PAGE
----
How good would United be if they had Pep Guardiola at the helm?

Would City be top of the table and averaging three goals a game under José Mourinho?


If it is the Manchester derby on Sunday then it must be time to wheel out the arguments about which is the better squad, who would get into a composite team of the city and so on, except as there are several excellent players at the Etihad finding it hard to get into the Manchester City first XI that particular exercise may turn out a little one-sided.

In its place comes a debate about the differing qualities and approaches of the two old rivals managing the Manchester squads. Would United still be grinding along so unevenly if they had Pep Guardiola at the helm and would City be out in front at the top of the Premier League and averaging three goals a game under the tutelage of José Mourinho?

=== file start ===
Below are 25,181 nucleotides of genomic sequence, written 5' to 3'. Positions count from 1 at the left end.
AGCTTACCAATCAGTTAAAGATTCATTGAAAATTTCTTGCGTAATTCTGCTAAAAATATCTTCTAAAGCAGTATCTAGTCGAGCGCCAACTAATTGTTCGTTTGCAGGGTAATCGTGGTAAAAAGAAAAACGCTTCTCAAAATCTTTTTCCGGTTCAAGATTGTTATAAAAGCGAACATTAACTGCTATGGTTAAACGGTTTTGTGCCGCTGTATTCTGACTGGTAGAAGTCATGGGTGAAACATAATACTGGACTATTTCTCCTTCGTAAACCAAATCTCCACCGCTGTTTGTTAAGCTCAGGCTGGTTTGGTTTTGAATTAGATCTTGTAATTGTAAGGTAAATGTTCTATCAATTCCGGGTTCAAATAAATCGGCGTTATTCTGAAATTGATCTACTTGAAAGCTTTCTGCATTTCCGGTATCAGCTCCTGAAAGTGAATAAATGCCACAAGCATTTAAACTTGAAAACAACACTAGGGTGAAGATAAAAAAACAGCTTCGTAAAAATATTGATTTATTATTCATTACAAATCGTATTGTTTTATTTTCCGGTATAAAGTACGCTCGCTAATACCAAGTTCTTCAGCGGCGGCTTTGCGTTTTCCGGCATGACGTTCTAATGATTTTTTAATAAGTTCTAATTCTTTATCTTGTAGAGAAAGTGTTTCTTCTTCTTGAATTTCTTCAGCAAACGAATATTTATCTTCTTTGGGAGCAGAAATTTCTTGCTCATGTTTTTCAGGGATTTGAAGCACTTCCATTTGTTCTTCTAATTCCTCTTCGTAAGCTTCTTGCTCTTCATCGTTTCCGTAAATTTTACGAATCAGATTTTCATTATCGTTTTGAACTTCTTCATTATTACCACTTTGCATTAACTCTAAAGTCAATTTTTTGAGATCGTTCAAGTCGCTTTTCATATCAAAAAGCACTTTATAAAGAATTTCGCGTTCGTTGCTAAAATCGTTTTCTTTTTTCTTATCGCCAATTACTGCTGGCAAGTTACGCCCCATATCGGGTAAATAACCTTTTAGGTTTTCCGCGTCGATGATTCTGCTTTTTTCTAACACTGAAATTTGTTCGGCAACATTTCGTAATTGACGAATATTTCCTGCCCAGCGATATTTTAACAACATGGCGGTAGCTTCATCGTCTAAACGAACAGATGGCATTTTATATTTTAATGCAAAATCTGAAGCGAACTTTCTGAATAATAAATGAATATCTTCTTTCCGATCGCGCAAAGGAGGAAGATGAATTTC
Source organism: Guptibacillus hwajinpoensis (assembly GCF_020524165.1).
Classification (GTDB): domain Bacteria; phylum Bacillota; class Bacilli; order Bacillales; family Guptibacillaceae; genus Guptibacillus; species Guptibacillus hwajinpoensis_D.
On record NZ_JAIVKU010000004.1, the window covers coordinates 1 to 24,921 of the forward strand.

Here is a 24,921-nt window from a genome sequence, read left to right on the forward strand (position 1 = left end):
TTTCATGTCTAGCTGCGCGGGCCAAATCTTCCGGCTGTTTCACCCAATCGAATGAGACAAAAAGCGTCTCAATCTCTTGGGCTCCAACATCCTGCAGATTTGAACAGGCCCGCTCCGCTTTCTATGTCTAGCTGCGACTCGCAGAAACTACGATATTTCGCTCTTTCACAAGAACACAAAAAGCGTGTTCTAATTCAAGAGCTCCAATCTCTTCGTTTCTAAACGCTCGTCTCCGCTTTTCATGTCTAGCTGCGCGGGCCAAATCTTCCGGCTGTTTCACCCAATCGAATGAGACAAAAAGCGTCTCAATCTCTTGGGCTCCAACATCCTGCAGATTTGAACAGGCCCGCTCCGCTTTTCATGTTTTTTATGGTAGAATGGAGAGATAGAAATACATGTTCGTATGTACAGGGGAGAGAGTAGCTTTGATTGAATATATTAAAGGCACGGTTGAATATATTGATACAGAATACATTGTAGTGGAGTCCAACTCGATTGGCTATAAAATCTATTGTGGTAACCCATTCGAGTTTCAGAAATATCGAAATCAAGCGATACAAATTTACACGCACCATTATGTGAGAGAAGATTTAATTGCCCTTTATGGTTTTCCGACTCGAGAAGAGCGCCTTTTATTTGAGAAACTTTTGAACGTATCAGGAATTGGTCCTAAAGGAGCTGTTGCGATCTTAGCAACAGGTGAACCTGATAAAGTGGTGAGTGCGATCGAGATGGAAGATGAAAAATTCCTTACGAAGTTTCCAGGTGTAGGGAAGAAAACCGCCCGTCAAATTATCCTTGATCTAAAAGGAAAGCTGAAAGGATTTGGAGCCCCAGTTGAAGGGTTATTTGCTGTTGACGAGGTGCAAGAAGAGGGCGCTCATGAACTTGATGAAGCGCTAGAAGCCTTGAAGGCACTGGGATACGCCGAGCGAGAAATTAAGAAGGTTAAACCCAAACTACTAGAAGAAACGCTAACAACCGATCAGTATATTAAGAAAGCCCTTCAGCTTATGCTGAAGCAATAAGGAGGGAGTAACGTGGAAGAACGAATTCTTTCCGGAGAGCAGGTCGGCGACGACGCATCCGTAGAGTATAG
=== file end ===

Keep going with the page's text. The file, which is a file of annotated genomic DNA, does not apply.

Stan Collymore can probably be blamed for all this. Consistent in his distrust of Guardiola at City, he suggested the other day that Mourinho at the Etihad would probably have delivered a Champions League trophy by now. While this is highly improbable, given City have yet to reach a final and Mourinho was unable to win the Champions League during his three seasons at Real Madrid, one can almost follow the logic. A team coached by Mourinho would not have gone out to Monaco two seasons ago as a result of conceding six goals home and away, and rather than being so open in the first leg at Anfield last season Mourinho’s plan would almost certainly have been to bore everyone to death for a 0-0 draw.